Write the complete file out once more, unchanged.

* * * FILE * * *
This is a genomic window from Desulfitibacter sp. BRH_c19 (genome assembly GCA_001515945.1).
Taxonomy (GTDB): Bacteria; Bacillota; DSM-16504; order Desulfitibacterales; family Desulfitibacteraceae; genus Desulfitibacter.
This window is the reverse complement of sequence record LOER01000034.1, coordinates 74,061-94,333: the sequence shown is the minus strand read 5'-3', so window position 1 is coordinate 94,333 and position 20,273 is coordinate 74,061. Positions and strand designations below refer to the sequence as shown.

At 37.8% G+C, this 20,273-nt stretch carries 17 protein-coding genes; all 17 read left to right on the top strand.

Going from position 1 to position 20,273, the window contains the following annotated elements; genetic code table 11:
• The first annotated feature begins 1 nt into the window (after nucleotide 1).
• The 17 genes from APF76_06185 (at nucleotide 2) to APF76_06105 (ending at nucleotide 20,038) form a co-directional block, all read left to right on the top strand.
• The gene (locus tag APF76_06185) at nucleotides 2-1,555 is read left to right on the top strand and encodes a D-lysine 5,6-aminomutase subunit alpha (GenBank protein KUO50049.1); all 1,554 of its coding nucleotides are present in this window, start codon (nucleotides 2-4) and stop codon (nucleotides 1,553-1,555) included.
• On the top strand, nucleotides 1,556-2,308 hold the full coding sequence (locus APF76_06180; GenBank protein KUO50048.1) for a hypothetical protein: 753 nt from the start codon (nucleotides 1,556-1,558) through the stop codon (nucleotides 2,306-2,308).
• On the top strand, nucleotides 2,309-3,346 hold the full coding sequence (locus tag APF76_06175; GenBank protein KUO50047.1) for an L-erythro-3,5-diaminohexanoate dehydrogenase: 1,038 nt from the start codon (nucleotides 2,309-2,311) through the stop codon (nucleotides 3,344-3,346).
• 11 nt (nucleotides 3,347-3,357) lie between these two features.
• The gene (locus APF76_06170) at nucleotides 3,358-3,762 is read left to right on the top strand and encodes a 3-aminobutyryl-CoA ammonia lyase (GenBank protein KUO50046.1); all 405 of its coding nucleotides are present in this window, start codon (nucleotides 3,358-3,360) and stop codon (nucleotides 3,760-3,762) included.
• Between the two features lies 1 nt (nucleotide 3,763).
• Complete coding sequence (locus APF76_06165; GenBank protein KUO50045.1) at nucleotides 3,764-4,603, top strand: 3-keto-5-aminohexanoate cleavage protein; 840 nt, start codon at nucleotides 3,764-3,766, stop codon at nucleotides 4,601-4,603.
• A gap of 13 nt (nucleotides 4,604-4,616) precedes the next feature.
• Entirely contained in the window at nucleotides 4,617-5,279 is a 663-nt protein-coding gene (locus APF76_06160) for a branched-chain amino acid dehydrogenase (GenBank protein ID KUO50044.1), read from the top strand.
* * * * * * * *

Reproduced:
This is a genomic window from Desulfitibacter sp. BRH_c19 (genome assembly GCA_001515945.1).
Taxonomy (GTDB): Bacteria; Bacillota; DSM-16504; order Desulfitibacterales; family Desulfitibacteraceae; genus Desulfitibacter.
This window is the reverse complement of sequence record LOER01000034.1, coordinates 74,061-94,333: the sequence shown is the minus strand read 5'-3', so window position 1 is coordinate 94,333 and position 20,273 is coordinate 74,061. Positions and strand designations below refer to the sequence as shown.

At 37.8% G+C, this 20,273-nt stretch carries 17 protein-coding genes; all 17 read left to right on the top strand.

Going from position 1 to position 20,273, the window contains the following annotated elements; genetic code table 11:
• The first annotated feature begins 1 nt into the window (after nucleotide 1).
• The 17 genes from APF76_06185 (at nucleotide 2) to APF76_06105 (ending at nucleotide 20,038) form a co-directional block, all read left to right on the top strand.
• The gene (locus tag APF76_06185) at nucleotides 2-1,555 is read left to right on the top strand and encodes a D-lysine 5,6-aminomutase subunit alpha (GenBank protein KUO50049.1); all 1,554 of its coding nucleotides are present in this window, start codon (nucleotides 2-4) and stop codon (nucleotides 1,553-1,555) included.
• On the top strand, nucleotides 1,556-2,308 hold the full coding sequence (locus APF76_06180; GenBank protein KUO50048.1) for a hypothetical protein: 753 nt from the start codon (nucleotides 1,556-1,558) through the stop codon (nucleotides 2,306-2,308).
• On the top strand, nucleotides 2,309-3,346 hold the full coding sequence (locus tag APF76_06175; GenBank protein KUO50047.1) for an L-erythro-3,5-diaminohexanoate dehydrogenase: 1,038 nt from the start codon (nucleotides 2,309-2,311) through the stop codon (nucleotides 3,344-3,346).
• 11 nt (nucleotides 3,347-3,357) lie between these two features.
• The gene (locus APF76_06170) at nucleotides 3,358-3,762 is read left to right on the top strand and encodes a 3-aminobutyryl-CoA ammonia lyase (GenBank protein KUO50046.1); all 405 of its coding nucleotides are present in this window, start codon (nucleotides 3,358-3,360) and stop codon (nucleotides 3,760-3,762) included.
• Between the two features lies 1 nt (nucleotide 3,763).
• Complete coding sequence (locus APF76_06165; GenBank protein KUO50045.1) at nucleotides 3,764-4,603, top strand: 3-keto-5-aminohexanoate cleavage protein; 840 nt, start codon at nucleotides 3,764-3,766, stop codon at nucleotides 4,601-4,603.
• A gap of 13 nt (nucleotides 4,604-4,616) precedes the next feature.
• Entirely contained in the window at nucleotides 4,617-5,279 is a 663-nt protein-coding gene (locus APF76_06160) for a branched-chain amino acid dehydrogenase (GenBank protein ID KUO50044.1), read from the top strand.